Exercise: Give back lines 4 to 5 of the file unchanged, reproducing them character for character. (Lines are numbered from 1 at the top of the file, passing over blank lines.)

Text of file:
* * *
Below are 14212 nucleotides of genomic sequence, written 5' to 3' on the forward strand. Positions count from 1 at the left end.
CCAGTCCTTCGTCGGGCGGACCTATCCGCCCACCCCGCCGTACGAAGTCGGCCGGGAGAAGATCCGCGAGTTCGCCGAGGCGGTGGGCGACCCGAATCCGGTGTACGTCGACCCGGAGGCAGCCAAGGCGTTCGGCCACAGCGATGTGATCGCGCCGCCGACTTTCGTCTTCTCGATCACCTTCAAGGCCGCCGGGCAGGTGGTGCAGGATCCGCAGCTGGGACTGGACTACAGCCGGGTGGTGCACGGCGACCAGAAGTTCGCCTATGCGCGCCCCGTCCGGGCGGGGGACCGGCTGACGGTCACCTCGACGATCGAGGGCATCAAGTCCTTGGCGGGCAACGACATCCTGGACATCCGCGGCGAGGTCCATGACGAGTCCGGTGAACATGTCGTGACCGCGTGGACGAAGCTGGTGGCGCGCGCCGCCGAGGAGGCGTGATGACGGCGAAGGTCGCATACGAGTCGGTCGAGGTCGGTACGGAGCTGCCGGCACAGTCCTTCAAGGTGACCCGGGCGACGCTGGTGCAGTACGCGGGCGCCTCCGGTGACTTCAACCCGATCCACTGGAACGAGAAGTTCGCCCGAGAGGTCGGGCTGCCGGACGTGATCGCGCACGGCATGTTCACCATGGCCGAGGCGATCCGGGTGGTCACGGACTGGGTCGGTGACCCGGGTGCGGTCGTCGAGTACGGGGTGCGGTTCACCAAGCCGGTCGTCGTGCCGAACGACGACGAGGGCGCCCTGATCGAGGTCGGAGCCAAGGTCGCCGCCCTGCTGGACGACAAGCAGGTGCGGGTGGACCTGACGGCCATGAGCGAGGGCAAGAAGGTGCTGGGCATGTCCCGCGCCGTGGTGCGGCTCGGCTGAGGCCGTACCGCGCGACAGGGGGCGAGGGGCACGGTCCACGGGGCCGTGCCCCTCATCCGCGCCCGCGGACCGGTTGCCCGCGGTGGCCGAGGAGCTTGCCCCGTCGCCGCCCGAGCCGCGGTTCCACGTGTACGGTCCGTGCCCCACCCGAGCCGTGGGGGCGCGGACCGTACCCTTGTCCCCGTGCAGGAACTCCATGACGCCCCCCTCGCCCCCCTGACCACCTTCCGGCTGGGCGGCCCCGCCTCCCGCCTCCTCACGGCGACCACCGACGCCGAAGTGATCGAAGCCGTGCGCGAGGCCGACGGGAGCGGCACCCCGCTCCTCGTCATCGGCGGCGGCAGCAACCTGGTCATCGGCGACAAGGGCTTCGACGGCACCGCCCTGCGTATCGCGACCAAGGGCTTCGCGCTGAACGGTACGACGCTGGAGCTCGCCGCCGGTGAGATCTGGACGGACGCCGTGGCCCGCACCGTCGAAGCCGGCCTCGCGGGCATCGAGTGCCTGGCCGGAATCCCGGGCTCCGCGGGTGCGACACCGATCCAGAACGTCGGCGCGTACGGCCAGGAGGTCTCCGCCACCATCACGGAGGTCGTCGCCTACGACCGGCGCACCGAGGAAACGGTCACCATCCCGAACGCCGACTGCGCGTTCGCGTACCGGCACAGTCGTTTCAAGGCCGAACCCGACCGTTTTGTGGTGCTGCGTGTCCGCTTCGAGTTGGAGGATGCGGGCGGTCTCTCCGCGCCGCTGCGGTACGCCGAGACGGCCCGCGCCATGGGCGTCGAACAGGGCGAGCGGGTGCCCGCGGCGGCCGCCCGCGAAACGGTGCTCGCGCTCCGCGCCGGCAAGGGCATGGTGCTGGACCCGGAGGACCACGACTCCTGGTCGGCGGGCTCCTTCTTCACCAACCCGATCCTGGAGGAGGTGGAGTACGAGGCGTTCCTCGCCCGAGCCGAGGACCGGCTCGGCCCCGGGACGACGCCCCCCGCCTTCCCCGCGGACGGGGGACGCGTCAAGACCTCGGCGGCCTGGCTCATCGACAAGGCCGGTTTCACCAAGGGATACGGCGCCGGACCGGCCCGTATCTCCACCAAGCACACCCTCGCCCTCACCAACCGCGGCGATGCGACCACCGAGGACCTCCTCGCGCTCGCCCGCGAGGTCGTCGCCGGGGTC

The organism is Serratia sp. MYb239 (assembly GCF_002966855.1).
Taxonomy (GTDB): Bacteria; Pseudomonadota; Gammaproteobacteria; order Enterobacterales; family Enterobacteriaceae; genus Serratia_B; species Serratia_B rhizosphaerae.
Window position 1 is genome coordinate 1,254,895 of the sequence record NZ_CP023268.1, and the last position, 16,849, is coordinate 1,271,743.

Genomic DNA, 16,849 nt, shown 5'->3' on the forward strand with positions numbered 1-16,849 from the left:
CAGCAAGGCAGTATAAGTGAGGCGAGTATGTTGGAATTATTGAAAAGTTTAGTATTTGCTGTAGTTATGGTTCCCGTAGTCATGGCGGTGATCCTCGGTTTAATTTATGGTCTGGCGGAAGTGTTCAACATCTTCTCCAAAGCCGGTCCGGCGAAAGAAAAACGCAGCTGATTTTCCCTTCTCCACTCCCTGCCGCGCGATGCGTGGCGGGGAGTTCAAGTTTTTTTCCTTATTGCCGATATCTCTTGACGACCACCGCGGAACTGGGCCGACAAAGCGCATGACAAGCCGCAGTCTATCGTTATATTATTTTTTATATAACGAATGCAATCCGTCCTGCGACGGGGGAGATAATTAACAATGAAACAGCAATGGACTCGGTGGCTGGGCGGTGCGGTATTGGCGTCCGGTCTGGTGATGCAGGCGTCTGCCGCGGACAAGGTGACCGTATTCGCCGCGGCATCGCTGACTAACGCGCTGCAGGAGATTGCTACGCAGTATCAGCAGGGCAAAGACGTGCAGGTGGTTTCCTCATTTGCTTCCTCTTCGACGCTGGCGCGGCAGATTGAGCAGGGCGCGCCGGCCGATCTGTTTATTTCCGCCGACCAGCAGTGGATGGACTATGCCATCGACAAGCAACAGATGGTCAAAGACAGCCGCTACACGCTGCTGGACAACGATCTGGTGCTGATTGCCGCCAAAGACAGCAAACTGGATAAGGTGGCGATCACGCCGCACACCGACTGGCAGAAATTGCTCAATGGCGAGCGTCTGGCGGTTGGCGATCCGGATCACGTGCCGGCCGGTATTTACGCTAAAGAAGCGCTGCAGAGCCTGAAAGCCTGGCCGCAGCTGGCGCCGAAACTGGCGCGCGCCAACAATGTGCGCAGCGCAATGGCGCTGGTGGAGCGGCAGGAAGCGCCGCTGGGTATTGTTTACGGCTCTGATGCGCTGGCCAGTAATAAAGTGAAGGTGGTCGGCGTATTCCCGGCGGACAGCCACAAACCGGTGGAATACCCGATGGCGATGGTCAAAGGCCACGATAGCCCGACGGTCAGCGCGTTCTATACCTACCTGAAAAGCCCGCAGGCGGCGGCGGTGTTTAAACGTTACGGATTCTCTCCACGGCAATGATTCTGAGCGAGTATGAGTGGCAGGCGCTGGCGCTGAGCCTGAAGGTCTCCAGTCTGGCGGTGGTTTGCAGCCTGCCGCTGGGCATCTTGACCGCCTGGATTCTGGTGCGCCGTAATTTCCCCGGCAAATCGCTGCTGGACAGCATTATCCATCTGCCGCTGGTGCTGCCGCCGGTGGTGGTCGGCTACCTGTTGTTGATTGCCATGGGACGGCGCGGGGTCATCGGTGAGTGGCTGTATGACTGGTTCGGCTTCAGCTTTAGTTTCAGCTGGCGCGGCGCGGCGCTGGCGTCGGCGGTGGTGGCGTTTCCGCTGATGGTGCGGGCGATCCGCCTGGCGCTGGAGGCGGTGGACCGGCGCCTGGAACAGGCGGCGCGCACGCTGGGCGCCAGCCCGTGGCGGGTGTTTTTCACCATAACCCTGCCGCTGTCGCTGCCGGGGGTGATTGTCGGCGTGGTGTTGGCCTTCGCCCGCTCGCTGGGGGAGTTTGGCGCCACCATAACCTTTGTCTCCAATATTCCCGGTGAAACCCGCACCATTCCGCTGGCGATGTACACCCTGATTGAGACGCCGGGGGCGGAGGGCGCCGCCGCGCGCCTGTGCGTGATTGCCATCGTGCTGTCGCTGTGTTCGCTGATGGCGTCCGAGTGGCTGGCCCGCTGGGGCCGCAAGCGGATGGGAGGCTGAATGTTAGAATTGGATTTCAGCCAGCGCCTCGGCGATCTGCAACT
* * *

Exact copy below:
Taxonomy (GTDB): Bacteria; Pseudomonadota; Gammaproteobacteria; order Enterobacterales; family Enterobacteriaceae; genus Serratia_B; species Serratia_B rhizosphaerae.
Window position 1 is genome coordinate 1,254,895 of the sequence record NZ_CP023268.1, and the last position, 16,849, is coordinate 1,271,743.